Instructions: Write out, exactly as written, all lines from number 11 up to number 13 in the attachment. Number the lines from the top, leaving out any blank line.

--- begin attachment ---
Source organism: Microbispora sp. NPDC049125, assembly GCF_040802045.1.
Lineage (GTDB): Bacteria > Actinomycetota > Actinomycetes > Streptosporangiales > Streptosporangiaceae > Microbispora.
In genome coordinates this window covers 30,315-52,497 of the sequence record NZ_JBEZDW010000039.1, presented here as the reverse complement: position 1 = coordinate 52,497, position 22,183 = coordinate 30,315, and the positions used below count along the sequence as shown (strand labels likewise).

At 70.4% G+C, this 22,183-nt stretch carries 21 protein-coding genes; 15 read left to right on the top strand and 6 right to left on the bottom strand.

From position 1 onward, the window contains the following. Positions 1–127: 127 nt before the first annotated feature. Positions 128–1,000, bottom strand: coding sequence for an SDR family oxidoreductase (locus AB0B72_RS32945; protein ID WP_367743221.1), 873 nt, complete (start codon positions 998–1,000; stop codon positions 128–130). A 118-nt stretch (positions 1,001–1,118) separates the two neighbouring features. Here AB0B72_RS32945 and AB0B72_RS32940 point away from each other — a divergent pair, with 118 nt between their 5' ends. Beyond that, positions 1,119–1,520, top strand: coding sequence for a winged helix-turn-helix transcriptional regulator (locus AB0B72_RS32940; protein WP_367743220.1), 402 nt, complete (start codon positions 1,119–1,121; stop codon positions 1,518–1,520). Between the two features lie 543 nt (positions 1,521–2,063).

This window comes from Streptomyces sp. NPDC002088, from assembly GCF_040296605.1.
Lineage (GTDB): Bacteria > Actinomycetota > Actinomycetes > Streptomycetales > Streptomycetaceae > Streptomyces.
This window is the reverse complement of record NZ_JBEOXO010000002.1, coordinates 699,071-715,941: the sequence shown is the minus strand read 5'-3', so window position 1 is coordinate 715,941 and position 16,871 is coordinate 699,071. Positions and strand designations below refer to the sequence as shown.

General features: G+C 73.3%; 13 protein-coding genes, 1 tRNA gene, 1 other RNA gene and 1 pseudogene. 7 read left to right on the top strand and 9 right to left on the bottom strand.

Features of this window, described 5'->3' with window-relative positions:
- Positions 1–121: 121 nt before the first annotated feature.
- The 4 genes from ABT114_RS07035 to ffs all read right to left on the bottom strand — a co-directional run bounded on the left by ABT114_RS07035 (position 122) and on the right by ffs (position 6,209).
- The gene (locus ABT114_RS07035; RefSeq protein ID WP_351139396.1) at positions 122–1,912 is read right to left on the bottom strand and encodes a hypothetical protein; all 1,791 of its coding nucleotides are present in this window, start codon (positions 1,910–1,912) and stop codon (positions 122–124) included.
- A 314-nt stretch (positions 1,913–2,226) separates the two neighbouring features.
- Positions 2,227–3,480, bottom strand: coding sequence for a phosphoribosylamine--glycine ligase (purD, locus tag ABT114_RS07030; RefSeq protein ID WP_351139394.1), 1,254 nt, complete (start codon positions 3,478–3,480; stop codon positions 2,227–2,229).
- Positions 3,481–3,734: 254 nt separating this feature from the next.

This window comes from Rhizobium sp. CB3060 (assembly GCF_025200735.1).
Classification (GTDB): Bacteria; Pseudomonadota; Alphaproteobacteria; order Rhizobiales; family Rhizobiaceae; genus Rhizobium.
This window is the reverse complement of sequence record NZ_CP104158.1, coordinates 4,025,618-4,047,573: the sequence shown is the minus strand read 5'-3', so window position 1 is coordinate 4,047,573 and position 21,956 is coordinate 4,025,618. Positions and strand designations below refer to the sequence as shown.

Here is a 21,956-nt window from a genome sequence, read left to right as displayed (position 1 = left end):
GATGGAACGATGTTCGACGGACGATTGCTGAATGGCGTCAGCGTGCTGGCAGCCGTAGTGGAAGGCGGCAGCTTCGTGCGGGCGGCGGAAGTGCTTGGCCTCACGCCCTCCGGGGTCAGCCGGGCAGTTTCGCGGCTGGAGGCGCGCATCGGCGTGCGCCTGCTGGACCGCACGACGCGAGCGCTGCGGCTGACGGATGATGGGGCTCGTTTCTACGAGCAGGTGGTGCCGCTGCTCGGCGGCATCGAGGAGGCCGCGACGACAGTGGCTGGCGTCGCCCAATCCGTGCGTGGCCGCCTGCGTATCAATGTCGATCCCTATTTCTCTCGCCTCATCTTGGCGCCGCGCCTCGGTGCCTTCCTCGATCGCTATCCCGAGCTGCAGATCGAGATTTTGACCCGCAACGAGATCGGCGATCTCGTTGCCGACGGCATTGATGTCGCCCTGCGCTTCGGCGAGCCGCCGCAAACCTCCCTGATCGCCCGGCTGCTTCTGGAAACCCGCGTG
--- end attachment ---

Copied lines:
- Positions 1–121: 121 nt before the first annotated feature.
- The 4 genes from ABT114_RS07035 to ffs all read right to left on the bottom strand — a co-directional run bounded on the left by ABT114_RS07035 (position 122) and on the right by ffs (position 6,209).
- The gene (locus ABT114_RS07035; RefSeq protein ID WP_351139396.1) at positions 122–1,912 is read right to left on the bottom strand and encodes a hypothetical protein; all 1,791 of its coding nucleotides are present in this window, start codon (positions 1,910–1,912) and stop codon (positions 122–124) included.